Investors everywhere were shocked to see that MF Global seems to have lost over a billion dollars of their customers capital. In most cases, this capital was cash customers thought was sequestered as collateral for their trading accounts. MF Global took its customers money and used that money as collateral in making risky, leveraged bets on European sovereign debt, bets that fell apart as debt prices fell and MF Global faced margin calls on its bets that it did not have the liquidity to cover.
Certainly it strikes most folks as unethical to lose the assets in your customers' brokerage accounts making bets for the house. But it turns out, it may have been entirely legal. This article is quite good, and helps explain what was going on, what this "hypothecation" thing is (basically a fancy term for leveraging up assets by using them as collateral on loans), and why it may have been legal.
In short, the article discusses two regulatory changes that seemed to be important. The first was a 2000 (ie Clinton era, for those who still think these regulatory screwups are attributable to a single Party) relaxation in how brokerages could invest customers' collateral in their trading accounts. The second was a loophole where brokerages created subsidiaries in countries with no controls on how client money was re-used (in this case mostly the UK) and used those subsidiaries to reinvest money even in US brokerage accounts.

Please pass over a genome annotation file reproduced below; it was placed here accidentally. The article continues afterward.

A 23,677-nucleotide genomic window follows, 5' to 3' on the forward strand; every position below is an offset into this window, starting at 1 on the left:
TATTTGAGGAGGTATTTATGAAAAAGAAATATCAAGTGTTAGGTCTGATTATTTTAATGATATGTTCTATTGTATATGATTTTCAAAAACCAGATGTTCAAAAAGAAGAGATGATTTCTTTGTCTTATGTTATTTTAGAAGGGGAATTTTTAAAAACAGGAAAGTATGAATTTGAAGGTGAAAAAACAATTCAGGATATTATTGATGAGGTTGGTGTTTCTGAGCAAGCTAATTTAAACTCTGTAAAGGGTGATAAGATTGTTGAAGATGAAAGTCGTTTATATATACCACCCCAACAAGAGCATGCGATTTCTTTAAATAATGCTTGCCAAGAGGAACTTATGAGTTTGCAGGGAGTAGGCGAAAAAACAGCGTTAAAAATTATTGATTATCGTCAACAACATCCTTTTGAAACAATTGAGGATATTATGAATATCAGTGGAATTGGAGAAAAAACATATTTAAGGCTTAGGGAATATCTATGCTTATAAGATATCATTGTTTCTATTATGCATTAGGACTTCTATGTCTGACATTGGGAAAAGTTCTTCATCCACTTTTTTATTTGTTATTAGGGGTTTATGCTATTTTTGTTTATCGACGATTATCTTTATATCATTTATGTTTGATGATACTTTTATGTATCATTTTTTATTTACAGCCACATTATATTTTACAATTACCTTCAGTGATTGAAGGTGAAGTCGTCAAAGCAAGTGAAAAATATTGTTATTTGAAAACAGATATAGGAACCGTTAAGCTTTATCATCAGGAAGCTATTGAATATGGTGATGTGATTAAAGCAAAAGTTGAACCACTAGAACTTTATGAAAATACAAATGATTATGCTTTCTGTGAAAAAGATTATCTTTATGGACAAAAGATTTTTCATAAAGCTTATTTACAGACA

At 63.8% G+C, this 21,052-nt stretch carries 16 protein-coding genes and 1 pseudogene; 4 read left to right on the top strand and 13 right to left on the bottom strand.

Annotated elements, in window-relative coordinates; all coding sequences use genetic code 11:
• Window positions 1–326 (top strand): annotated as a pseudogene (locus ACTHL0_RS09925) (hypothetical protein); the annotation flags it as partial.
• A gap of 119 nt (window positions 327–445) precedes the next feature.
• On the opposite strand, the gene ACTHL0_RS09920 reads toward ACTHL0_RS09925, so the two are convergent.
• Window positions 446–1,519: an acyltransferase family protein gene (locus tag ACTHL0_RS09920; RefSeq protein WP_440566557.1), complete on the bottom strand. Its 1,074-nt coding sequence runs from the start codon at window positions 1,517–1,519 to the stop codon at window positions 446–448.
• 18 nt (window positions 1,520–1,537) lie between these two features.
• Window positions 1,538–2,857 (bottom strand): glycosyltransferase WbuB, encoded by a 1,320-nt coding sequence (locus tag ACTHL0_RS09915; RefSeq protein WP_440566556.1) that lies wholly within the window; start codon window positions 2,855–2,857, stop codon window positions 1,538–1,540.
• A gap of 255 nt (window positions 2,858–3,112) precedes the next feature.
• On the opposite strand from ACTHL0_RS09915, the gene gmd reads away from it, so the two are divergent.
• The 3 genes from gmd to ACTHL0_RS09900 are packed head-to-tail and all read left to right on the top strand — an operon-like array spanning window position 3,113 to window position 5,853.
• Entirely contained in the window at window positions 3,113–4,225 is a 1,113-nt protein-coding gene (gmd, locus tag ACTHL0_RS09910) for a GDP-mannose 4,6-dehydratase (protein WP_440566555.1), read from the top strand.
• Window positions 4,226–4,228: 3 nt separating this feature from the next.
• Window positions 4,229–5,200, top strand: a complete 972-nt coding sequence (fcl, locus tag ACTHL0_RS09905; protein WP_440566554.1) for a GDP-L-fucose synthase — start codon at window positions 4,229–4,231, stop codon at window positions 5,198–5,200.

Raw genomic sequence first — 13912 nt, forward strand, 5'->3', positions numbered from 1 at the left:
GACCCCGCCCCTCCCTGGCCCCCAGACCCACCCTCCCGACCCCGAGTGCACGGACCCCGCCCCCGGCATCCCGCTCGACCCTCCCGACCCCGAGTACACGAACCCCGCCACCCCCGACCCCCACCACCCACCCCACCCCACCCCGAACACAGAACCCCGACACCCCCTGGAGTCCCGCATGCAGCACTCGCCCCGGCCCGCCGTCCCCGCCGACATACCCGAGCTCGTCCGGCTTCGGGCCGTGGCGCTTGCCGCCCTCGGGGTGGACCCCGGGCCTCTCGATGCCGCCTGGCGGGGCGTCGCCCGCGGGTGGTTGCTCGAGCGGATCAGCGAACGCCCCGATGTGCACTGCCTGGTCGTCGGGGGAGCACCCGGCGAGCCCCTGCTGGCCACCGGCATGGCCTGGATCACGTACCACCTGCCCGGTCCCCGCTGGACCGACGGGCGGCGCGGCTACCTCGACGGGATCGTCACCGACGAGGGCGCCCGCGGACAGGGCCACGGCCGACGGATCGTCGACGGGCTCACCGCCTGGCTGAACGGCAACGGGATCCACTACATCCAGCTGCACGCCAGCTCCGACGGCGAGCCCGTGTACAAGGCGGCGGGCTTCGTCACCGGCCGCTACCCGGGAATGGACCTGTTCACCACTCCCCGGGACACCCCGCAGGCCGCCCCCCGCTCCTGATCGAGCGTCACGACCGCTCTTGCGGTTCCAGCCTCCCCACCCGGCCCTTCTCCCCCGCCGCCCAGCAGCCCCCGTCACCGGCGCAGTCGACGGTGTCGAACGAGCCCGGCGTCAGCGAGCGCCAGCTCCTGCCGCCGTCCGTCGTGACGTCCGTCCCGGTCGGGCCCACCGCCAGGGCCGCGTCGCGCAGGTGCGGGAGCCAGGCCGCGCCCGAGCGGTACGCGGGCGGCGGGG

The increase in leverage was staggering. Already, cash in most commodities trading accounts is leveraged - customers might have only 30% of the value of their trading positions as collateral on their margin account. Then the brokerage houses took this collateral and used it as collateral on new loans. Those receiving the collateral on the other end often did the same.
MF Global would be bad if it were fraud. But it is even worse if MF Global is doing legally what every other brokerage house is still doing.
Here is the minimum one should do: Diversify brokerage accounts. We diversify between bonds and stocks and other investments, but many people have everything in one account with one company. I am not sure anyone can be trusted any more. My mutual funds are now spread across three firms and, if I grow my brokerage account for individual stocks and investments (right now it is tiny) I will split that as well.